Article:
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Stress can cause severe side effects like tense muscles, headaches and a loss of sleep and that's only naming a few! These side effects will do a number on your spine and can result in pain, inflammation and stiffness. If this sounds like something you deal with on a daily basis, take a moment to stop, breathe and regroup. Try going for a walk or stretching for a few minutes at your desk; or if you're up to it, you can step away from your desk and try a few easy yoga poses. Yoga may seem intimidating for some, but there are many wonderful poses that can help you work your back muscles and focus on your breathing.
Here are 3 simple poses that work to strengthen and elongate your spine:
1. Childs Pose is a great way to actively stretch your back. Start on your hands and knees and stretch your arms out in front of you. Bring your toes together and open your knees out to either side of your body. Slowly sit back until your glutes rest above your heels. Lower down as far as you can go, but don't force it. Continue to reach your arms forward until you feel a continuous stretch that travels from your lower back, down to your fingers. Hold this pose for 5 to 10 breaths. Repeat as many times as you need.
2. Downward-Facing Dog is a classic yoga pose that targets your back extensors the muscles that help you stand and lift objects. Start on your hands and knees with your hands slightly in front of your shoulders. Tuck your toes and rest on the balls of your feet. Slowly push into the mat with your hands and lift your tailbone up so your body is forming an upside-down V shape. Spread your toes and fingers and actively push down into the floor. Relax your neck and hold the pose for 5 to 10 breaths. Repeat this pose 5 to 7 times.
3. Triangle Pose helps to strengthen the back and legs while lengthening the muscles on the sides of your torso and along your outer hip. Start out standing with your feet in a wide, comfortable stance and your hands lifted overhead. Slowly lean your torso to the right and bring your hand down to touch your calf. If needed, you can bend your right knee slightly or bring your hand up to your knee. You should feel your muscles working in your legs, back and on the side of your torso. Hold for 5 breaths and repeat on the other side. You can use this pose as often as you like.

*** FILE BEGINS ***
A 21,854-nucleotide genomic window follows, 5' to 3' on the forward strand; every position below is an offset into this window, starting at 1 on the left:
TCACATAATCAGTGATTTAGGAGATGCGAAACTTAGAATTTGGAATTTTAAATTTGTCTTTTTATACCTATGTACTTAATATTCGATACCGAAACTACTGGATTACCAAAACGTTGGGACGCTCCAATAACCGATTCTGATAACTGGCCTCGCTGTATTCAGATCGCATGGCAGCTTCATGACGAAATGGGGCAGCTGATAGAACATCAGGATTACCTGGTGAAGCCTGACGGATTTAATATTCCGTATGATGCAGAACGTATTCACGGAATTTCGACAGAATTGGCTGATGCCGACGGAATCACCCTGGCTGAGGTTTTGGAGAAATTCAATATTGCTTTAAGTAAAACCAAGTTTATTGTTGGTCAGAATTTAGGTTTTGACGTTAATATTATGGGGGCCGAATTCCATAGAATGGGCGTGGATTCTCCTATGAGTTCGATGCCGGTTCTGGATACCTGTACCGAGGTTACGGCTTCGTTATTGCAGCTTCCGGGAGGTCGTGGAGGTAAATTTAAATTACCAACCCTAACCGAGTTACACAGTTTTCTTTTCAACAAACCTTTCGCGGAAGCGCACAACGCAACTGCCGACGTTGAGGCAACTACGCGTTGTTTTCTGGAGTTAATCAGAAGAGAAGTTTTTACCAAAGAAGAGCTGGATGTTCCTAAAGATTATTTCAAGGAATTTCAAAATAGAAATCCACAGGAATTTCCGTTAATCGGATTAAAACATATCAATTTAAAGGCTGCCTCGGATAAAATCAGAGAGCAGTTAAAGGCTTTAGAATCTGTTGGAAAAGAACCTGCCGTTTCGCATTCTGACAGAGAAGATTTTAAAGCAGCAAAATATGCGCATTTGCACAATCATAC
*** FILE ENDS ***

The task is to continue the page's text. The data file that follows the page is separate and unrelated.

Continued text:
Be sure to breathe deeply through your nose during each pose. This will help stabilize your heartbeat and relieve tension. If you have a specific back condition, it is important that you speak with your physician prior to starting yoga or any exercise program. Once you get your physicians approval, search around for yoga studios or exercise facilities in your area that offer an intro to yoga class or a beginners class. Talk to the instructor and make sure they can modify poses to cater to your medical needs. Also, remember to listen to your body and go at your own pace!
By taking a short break to breathe, stretch and gather your thoughts, you can help keep your mind focused and be more productive. Combined with proper hydration and a healthy eating routine, yoga can help you take the right steps toward improving your spine health.
If you or someone you know is suffering from back pain, call Dr. Chetan Patel at the Spine Health Institute. He can get you get back on your feet in no time.
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Yoga for Back Problems. (n.d.). Retrieved from Spine-health: http://www.spine-health.com/wellness/yoga-pilates-tai-chi/yoga-back-prob...
Yoga for Health. (n.d.). Retrieved from National Center for Complementary and Alternative Medicine (NCCAM): http://nccam.nih.gov/health/yoga/introduction.htm